Wow! When I asked Princess Butter to host the N-N-1 challenge I had no idea how great a job she would do. I asked her because I enjoy reading A Splash of My Life. Who knew she also has great organizational skills and could bring in so many other new people and perspectives? I hope you enjoy this post as much as I do.

A splash of my life...

After the last picture challenge that we had, Mr. Norm Houseman contacted me with this amazing thought that I could be trusted with the responsibility to host the next challenge. Oh, bless him! I took up the task promptly, super-excited, because it was the first time I was doing something like this on my blog. I emailed a lot of people from Norm’s and my contacts and I got a good number of people to respond! Trust me, I was beaming with pride when I was compiling all the pictures in the blog post! Everyone has done a great task and got my ‘Evening Vision’ to life in different time zones. As the host, I had the liberty to chose the time and date and I decided that it should be 7 pm on 2nd July. I don’t know why, but I feel the world looks the best in the…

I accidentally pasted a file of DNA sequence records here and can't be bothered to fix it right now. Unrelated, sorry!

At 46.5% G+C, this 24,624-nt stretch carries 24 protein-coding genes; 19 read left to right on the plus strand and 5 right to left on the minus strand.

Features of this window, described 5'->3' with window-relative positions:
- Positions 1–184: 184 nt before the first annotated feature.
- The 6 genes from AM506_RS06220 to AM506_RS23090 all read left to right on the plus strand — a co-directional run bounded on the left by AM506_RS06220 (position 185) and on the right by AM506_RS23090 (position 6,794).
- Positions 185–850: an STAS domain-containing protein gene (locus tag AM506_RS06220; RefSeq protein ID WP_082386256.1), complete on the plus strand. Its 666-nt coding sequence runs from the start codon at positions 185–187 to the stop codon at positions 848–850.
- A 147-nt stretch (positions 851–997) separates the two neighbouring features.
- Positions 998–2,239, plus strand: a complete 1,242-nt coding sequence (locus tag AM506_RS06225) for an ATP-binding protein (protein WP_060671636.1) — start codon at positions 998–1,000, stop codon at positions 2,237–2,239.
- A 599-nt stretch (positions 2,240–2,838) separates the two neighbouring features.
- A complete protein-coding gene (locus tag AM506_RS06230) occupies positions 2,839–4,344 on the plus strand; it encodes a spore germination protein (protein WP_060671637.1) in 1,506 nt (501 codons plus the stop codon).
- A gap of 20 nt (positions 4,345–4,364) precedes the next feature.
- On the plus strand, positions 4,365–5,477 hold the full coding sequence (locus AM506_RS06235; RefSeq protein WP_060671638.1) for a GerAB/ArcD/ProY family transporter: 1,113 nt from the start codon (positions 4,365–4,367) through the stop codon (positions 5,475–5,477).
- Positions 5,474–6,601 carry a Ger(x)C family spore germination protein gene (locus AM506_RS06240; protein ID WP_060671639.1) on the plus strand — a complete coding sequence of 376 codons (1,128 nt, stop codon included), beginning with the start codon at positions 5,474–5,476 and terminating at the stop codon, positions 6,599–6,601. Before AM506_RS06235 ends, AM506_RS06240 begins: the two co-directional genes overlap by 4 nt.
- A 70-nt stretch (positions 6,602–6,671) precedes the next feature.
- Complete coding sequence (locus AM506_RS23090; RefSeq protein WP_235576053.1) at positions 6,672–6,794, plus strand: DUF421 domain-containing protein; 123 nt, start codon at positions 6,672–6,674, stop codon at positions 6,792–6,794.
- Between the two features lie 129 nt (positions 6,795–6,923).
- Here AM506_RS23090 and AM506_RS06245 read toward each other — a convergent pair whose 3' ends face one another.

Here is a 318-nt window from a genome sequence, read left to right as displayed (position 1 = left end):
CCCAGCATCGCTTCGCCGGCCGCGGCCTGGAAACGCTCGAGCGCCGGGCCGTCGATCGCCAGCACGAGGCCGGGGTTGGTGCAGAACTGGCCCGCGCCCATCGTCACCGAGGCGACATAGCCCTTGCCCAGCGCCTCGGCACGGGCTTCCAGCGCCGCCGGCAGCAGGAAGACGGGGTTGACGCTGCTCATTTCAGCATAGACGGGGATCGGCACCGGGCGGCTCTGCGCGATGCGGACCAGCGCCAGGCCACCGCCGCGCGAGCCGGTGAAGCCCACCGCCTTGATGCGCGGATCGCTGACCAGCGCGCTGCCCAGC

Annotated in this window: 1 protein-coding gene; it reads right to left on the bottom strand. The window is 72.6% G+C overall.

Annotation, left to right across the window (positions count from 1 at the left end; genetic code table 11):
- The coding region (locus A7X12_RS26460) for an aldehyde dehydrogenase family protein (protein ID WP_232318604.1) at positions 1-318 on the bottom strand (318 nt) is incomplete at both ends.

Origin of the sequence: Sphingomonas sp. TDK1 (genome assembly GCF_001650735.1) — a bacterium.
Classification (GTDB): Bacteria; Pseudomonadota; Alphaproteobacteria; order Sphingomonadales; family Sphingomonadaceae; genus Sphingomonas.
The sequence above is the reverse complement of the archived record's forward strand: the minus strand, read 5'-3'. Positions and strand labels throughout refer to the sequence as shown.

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Journeys Part 2

House on a quiet Saturday evening
House on a quiet Saturday evening